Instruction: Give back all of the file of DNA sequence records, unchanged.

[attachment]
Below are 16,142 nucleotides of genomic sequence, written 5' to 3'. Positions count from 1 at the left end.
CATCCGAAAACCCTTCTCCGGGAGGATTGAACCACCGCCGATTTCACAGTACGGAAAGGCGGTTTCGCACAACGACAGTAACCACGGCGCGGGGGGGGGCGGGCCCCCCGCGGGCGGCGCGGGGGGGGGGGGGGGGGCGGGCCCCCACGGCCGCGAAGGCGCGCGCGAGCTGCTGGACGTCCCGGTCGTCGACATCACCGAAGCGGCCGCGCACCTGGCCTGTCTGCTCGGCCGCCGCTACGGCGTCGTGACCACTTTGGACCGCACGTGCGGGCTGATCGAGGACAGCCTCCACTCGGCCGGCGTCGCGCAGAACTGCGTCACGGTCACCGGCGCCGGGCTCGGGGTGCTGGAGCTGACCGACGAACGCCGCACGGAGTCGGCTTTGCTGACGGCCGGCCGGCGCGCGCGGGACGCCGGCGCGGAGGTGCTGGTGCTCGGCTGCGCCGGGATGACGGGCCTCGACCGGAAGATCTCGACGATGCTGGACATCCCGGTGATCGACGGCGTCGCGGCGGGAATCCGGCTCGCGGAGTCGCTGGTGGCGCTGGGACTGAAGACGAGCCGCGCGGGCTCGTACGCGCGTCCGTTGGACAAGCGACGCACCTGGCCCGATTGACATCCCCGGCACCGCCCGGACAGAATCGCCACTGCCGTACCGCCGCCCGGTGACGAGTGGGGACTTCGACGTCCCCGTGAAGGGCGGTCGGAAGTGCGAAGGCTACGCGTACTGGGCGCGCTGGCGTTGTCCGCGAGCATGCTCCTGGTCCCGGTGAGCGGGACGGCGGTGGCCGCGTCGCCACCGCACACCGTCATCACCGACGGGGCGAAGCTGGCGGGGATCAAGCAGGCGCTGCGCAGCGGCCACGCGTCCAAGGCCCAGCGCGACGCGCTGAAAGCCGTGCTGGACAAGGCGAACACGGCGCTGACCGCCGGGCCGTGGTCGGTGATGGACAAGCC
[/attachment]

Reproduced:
Below are 16,142 nucleotides of genomic sequence, written 5' to 3'. Positions count from 1 at the left end.
CATCCGAAAACCCTTCTCCGGGAGGATTGAACCACCGCCGATTTCACAGTACGGAAAGGCGGTTTCGCACAACGACAGTAACCACGGCGCGGGGGGGGGCGGGCCCCCCGCGGGCGGCGCGGGGGGGGGGGGGGGGGCGGGCCCCCACGGCCGCGAAGGCGCGCGCGAGCTGCTGGACGTCCCGGTCGTCGACATCACCGAAGCGGCCGCGCACCTGGCCTGTCTGCTCGGCCGCCGCTACGGCGTCGTGACCACTTTGGACCGCACGTGCGGGCTGATCGAGGACAGCCTCCACTCGGCCGGCGTCGCGCAGAACTGCGTCACGGTCACCGGCGCCGGGCTCGGGGTGCTGGAGCTGACCGACGAACGCCGCACGGAGTCGGCTTTGCTGACGGCCGGCCGGCGCGCGCGGGACGCCGGCGCGGAGGTGCTGGTGCTCGGCTGCGCCGGGATGACGGGCCTCGACCGGAAGATCTCGACGATGCTGGACATCCCGGTGATCGACGGCGTCGCGGCGGGAATCCGGCTCGCGGAGTCGCTGGTGGCGCTGGGACTGAAGACGAGCCGCGCGGGCTCGTACGCGCGTCCGTTGGACAAGCGACGCACCTGGCCCGATTGACATCCCCGGCACCGCCCGGACAGAATCGCCACTGCCGTACCGCCGCCCGGTGACGAGTGGGGACTTCGACGTCCCCGTGAAGGGCGGTCGGAAGTGCGAAGGCTACGCGTACTGGGCGCGCTGGCGTTGTCCGCGAGCATGCTCCTGGTCCCGGTGAGCGGGACGGCGGTGGCCGCGTCGCCACCGCACACCGTCATCACCGACGGGGCGAAGCTGGCGGGGATCAAGCAGGCGCTGCGCAGCGGCCACGCGTCCAAGGCCCAGCGCGACGCGCTGAAAGCCGTGCTGGACAAGGCGAACACGGCGCTGACCGCCGGGCCGTGGTCGGTGATGGACAAGCC